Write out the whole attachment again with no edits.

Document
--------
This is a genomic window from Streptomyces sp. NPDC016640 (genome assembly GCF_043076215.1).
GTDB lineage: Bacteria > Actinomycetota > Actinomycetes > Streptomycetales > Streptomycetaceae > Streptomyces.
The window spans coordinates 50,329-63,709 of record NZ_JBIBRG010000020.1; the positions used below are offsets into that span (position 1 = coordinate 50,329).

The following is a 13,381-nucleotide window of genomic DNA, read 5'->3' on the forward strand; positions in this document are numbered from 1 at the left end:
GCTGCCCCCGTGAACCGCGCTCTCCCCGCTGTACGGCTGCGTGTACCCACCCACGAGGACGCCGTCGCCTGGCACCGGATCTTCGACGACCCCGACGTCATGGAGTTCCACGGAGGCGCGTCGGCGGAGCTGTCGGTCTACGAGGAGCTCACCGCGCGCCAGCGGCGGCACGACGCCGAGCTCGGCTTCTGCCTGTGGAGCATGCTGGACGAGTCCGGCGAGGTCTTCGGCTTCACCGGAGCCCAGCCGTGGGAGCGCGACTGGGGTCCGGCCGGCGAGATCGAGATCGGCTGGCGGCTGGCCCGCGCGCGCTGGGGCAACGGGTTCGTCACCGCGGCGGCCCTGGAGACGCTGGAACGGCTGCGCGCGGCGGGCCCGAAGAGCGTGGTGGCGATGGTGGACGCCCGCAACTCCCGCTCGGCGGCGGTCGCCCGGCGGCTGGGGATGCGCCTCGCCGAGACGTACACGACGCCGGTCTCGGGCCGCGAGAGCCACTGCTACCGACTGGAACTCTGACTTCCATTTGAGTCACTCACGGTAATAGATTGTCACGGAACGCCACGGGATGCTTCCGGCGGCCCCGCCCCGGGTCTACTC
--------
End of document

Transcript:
This is a genomic window from Streptomyces sp. NPDC016640 (genome assembly GCF_043076215.1).
GTDB lineage: Bacteria > Actinomycetota > Actinomycetes > Streptomycetales > Streptomycetaceae > Streptomyces.
The window spans coordinates 50,329-63,709 of record NZ_JBIBRG010000020.1; the positions used below are offsets into that span (position 1 = coordinate 50,329).

The following is a 13,381-nucleotide window of genomic DNA, read 5'->3' on the forward strand; positions in this document are numbered from 1 at the left end:
GCTGCCCCCGTGAACCGCGCTCTCCCCGCTGTACGGCTGCGTGTACCCACCCACGAGGACGCCGTCGCCTGGCACCGGATCTTCGACGACCCCGACGTCATGGAGTTCCACGGAGGCGCGTCGGCGGAGCTGTCGGTCTACGAGGAGCTCACCGCGCGCCAGCGGCGGCACGACGCCGAGCTCGGCTTCTGCCTGTGGAGCATGCTGGACGAGTCCGGCGAGGTCTTCGGCTTCACCGGAGCCCAGCCGTGGGAGCGCGACTGGGGTCCGGCCGGCGAGATCGAGATCGGCTGGCGGCTGGCCCGCGCGCGCTGGGGCAACGGGTTCGTCACCGCGGCGGCCCTGGAGACGCTGGAACGGCTGCGCGCGGCGGGCCCGAAGAGCGTGGTGGCGATGGTGGACGCCCGCAACTCCCGCTCGGCGGCGGTCGCCCGGCGGCTGGGGATGCGCCTCGCCGAGACGTACACGACGCCGGTCTCGGGCCGCGAGAGCCACTGCTACCGACTGGAACTCTGACTTCCATTTGAGTCACTCACGGTAATAGATTGTCACGGAACGCCACGGGATGCTTCCGGCGGCCCCGCCCCGGGTCTACTC